The ongoing COVID-19 pandemic has left some doctors feeling forgotten and others questioning their career choices.

For Dr David Bremner, a Responsible Officer (RO) for Turning Point, a national charity specialising in everything from addictions to treating people with learning disabilities, doctors reflecting on whether their careers have been in vain is a reality faced by some of his colleagues.

The GMC’s Employer Liaison Advisers (ELA) have been supporting doctors, such as Dr Bremner, whose staff feel side-lined during the crisis. The ELA’s are part of the GMC’s Outreach service.

Jo HGMC ELA Dr Jo Hayman, who is also a practising GP, highlights the need to consider the wellbeing and value of staff in less obvious positions working tirelessly in unseen roles across health and social care.

The role of the ELA has always been, in part, to be a listening ear for the ROs. We advise and support and challenge in equal measure. The relationship is unique within the GMC, as the dynamic between each RO and their ELA is individual and fluid depending so much on what the RO needs and what we as the regulators need to see happening. However, across the country ELAs are available for ROs to sound out concerns, discuss difficult situations, and sometimes share good news. The role is a blend of offering support, giving guidance and challenging each other’s thinking.

When coronavirus hit, out went the routine face to face meetings, we lost that vital connection, the non-verbal cues that would prompt us to dig a bit deeper into an issue. We also had ROs and senior medical leaders who were having to devote their time to re-organising, mobilising and motivating huge numbers of staff, not to mention undertake their own clinical duties.

The role of the ELA became more supportive and less focussed on the specifics of regulation. We wanted our ROs to know we were there for them without over burdening them with routine meetings. That had to be balanced against maintaining standards and ensuring organisations were continuing to hold up their clinical governance structures.

Many of my calls with ROs during this time were emotional downloads for the ROs, some just wanted to tell me about the pressures, the lost staff and what they were facing. One, a senior doctor at their trust commented they felt they couldn’t seek the counselling / psychological help the trust was providing for staff. They felt they had to be ‘strong’ and as a neutral outsider – I was ‘safe’ to unburden themselves to.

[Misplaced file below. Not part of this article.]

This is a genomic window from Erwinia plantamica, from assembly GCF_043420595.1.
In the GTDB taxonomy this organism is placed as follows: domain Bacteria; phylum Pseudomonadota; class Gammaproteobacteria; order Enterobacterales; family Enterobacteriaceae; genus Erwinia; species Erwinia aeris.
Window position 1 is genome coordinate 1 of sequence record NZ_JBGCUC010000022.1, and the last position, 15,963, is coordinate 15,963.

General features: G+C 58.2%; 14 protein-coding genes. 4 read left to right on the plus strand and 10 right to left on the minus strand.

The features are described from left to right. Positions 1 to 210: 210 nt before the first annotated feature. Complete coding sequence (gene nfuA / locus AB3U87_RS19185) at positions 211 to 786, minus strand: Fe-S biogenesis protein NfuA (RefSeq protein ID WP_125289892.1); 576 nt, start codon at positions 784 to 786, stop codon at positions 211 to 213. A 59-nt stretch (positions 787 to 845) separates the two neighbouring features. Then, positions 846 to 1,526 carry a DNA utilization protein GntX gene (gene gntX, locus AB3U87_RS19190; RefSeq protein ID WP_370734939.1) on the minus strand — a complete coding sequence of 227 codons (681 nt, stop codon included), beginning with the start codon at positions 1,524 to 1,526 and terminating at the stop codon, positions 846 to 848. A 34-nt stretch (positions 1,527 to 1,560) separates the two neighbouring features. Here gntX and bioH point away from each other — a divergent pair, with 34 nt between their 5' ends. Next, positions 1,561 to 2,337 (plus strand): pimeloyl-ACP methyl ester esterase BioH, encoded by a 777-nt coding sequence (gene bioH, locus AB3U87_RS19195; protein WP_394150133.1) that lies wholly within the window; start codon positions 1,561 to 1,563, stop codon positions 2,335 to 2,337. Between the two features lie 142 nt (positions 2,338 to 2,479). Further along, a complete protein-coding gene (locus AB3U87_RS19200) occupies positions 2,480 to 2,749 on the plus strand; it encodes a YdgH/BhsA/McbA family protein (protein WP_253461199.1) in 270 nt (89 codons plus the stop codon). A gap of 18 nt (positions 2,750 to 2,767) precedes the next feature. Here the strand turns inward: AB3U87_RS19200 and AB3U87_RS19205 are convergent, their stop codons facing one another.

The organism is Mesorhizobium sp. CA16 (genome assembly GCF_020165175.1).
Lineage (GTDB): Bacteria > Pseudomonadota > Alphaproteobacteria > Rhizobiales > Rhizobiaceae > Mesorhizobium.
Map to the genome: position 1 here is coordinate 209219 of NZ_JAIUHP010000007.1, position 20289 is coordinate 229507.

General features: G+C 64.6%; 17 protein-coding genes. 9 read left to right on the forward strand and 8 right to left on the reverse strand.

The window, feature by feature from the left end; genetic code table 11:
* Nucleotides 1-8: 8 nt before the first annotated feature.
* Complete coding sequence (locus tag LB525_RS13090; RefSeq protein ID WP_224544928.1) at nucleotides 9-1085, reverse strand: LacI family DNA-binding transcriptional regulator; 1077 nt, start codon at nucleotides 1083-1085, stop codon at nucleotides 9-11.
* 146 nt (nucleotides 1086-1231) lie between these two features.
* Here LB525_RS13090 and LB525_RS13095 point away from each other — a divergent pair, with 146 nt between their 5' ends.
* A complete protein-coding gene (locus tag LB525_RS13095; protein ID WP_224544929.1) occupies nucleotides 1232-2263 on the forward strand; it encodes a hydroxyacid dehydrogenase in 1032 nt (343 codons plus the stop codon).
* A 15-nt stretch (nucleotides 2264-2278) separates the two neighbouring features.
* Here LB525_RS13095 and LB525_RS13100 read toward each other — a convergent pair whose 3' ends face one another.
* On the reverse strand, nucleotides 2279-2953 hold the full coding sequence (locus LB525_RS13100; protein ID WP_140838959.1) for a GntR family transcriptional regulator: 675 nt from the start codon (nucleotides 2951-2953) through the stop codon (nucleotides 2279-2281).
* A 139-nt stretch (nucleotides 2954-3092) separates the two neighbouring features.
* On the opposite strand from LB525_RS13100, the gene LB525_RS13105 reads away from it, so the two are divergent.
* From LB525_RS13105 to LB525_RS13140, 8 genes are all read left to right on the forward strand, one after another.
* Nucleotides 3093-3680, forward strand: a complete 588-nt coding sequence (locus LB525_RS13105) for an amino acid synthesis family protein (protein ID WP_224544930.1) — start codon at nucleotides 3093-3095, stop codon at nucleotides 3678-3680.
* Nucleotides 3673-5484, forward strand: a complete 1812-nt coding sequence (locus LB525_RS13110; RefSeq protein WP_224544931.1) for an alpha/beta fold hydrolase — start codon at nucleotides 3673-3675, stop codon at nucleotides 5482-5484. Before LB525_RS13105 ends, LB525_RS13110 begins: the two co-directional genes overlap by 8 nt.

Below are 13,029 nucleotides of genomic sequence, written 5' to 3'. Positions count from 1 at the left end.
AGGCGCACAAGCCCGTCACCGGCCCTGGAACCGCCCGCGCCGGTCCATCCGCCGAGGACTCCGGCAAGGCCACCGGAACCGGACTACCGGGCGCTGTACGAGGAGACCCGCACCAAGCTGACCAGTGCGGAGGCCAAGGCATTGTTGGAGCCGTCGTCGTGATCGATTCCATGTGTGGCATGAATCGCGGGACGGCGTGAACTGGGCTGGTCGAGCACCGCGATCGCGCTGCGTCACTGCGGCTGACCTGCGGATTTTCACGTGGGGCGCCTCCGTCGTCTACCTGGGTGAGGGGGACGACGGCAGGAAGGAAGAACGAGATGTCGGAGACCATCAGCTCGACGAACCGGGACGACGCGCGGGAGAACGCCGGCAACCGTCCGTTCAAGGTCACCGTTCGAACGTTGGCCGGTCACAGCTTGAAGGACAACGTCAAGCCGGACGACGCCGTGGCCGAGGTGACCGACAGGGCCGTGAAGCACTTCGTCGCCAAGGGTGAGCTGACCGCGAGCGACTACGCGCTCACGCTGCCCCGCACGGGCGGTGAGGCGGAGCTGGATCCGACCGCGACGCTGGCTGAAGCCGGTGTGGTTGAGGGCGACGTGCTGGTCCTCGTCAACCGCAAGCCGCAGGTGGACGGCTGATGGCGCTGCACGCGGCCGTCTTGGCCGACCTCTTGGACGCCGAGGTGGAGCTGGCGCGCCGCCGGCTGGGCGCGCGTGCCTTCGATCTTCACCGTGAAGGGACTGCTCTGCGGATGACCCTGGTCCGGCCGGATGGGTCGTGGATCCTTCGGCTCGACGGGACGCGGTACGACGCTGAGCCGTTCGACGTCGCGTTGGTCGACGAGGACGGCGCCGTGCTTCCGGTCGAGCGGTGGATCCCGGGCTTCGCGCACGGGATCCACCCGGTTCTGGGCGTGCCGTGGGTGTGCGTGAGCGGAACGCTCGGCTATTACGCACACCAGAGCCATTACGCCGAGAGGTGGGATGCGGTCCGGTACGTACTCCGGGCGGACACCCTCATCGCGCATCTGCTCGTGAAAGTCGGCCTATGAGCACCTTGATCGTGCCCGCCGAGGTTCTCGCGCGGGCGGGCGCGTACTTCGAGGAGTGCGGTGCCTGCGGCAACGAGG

It was a call from Dr Bremner though that made me realise the role an ELA can take in highlighting ‘hidden’ issues within the profession. During an unrelated phone call I asked him how he was coping, I was not expecting the conversation that followed. What he told me about his doctors feeling unappreciated and the colleagues feeling useless in the face of the crisis as they did not have the skillset or training to be on the ‘frontline’.  I was able to provide not just that all important listening ear, but I realised I could also provide the platform for this issue to be brought into the open.

Having the GMC recognise and acknowledge this is powerful evidence of how we can support all doctors, whatever their roles in this crisis. For me this has been the most important use of my role as the link between the RO and the GMC.

Dr Bremner and I will continue to share this ‘journey’ for his doctors. This will involve listening, offering advice, raising issues at the GMC, and I have offered to meet (later this year) with this cohort of doctors to have an open round table discussion and reflection about how the GMC can continue to support doctors who felt they were forgotten during the crisis.

Being a doctor myself, working during the pandemic I am only too aware of the risk of burnout. As part of the on-going work the GMC is undertaking to support the wellbeing of doctors, colleagues within the Outreach service of the GMC are going to be looking at examples of best practice where employing organisations have provided new initiatives and we are going to share them across organisations. We are hoping that the impetus that started during the COVID-19 pandemic can be a force for ongoing projects to support wellbeing.

We at the GMC are aware that many doctors take career breaks or leave the profession altogether, we are concerned that pressure from working through a pandemic may exacerbate this. To retain our doctors the role must not just be rewarding, but all doctors need to feel valued and included, this is especially important as we look to the future and recovery from this crisis.